It was a sad end for a wholehearted trier and it robbed this series of one of its entertainers. He endured difficulties at Lord’s with the slope but he was compelling to watch. He is quick, possessed of the mean streak that all fast bowlers need and never ever gave up.
A good old-fashioned Australian competitor, nasty to batsmen, cussed with the bat and not shy of letting opponents know their various shortcomings during the game. Off the field charming, engaging and surprisingly quiet.
And yet his tearful departure bemoaning the fact that his body suffered because it only had three hours’ rest between innings at Lord’s was as sad a lament in cricket as has been heard for a long time.
He was distraught and the batsmen whose ineptitude had caused the problem at Lord’s should have hung their heads in shame.
A warrior was going home and they were still here.
How bad have they been? Allan Border, the architect of Australia’s dominance in the late 90s and noughties, described the tail-end three as better than the top three.
From most this would be a glib comment designed to highlight an area of concern via exaggeration. From the usually taciturn Border it is devastating.
Sadly for the batsmen it is backed up by the statistics of the series as well.
Pattinson, Peter Siddle, Ashton Agar and Ryan Harris have proved resilient at the crease, facing more deliveries than the so-called specialists.
And that is after they have worked hard at their own disciplines. Remember, England’s batting has not dominated this series. Trent Bridge was a thriller won by 14 runs and Lord’s should have been very different as Joe Root, the anchor of the second innings with a mammoth 180, was dropped on eight, a simple edge that slipped between wicket-keeper Brad Haddin and first slip. Take that catch on the second evening and England were wobbling.
The bowlers have been fine for Australia. They are exhausted but ever willing and unless fatigue really does set in – and with the third and fourth Tests being back-to-back it is a concern – are likely to continue to trouble England enough to keep Australia in the next three Test matches. Whether they take advantage of that is down to the batsmen and that is where England are truly dominant.
Consider the top six. Shane Watson crashes to a quick 30 and then is dismissed, probably LBW as he has been three times from four, or caught. Whenever the umpire’s finger goes up he is likely to review, probably unsuccessfully, and then start a weary trudge to the pavilion. Incidentally the slow trudge back is exactly the same walk he uses in the field between overs or during general play.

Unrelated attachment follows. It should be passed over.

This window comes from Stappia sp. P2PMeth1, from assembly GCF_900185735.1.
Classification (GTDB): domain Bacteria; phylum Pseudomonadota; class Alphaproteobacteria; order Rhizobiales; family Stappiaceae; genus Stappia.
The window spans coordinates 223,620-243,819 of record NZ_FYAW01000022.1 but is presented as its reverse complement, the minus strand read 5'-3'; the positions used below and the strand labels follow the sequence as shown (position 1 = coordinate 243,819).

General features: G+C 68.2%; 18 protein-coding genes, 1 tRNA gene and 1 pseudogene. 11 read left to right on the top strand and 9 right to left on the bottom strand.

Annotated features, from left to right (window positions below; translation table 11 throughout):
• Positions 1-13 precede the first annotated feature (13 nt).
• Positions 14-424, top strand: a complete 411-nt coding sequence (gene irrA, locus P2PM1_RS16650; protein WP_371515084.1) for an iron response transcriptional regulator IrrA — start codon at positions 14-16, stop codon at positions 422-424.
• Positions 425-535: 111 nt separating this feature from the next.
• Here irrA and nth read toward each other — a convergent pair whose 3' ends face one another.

Not once has he looked animated or fired with competitive zeal. His body language is more “couldn’t care less, this is nothing to do with me” than “buzzing, let me at them”.
Chris Rogers, his partner, is trying to be an immovable block but, for all his experience from playing a long time in England and scoring 20,000 first-class runs, he looks a bit short on class. Not surprisingly, he has been dismissed twice each by James Anderson and Graeme Swann, England’s two main threats.
Usman Khawaja at first drop looks skittish. He did register a half-century at Lord’s in the second innings but it was confusing to watch him play Swann. The off-spinner was fizzing the ball from round the wicket into giant footholds outside Khawaja’s off-stump. Time after time Khawaja offered a limp bat as defence and edges came too easily. Why not simply plant the pad in the way of the ball and kick it? The ball was spinning prodigiously and always away from the stumps. No umpire would give LBW and it would have forced Swann to bowl straighter which would have meant the ball would land on the pitch rather than a foothold crater and be much easier to play.
Somehow Australia have to find some stability at the top of the order and make the England bowlers work for wickets.
That is why reserve wicket-keeper Matthew Wade has stated he is keen to get in the side as a specialist batsman. Why not? He is a good player, has scored a Test century this year against Sri Lanka in January and, quite frankly, could not do worse than the so-called batsmen who have been selected so far.
It would be a leap of faith to select him as he scored a duck against Sussex on Friday but what else can Australia do? They are in such disarray and all semblance of coherence in selection has gone: they are probably better off picking the best characters and supporting them for a few matches, or indeed months.
And that means getting David Warner back. He has finally scored runs, 193 of them to be exact, on his naughty boy deployment to Zimbabwe and South Africa with Australia A after punching Joe Root in Birmingham’s Walkabout bar before the Test series started, so he has had a good hit, should be chastised and is desperately needed at Old Trafford.
How parlous the state of Australian cricket, though, if an SOS is sent to Warner as the cure of their ills. In 19 Test matches he has scored only three hundreds and seven half-centuries. Is that particularly impressive? No. Is he needed by Australia? Yes.
As are centuries. Even against Sussex, the top order failed to convert starts into three figures. Steve Smith may do as he was 98 not out but the scores of the rest of the top six were 66, 84, 40, 0 and 48.
That does not dominate Test matches.
England have few concerns. They are cruising along like a well-oiled machine. Tinkering is happening, tactics are being reviewed and plans made for the short, mid and long-term future.
The Ashes could be won this week at Old Trafford. That is the immediate plan and all that matters for now.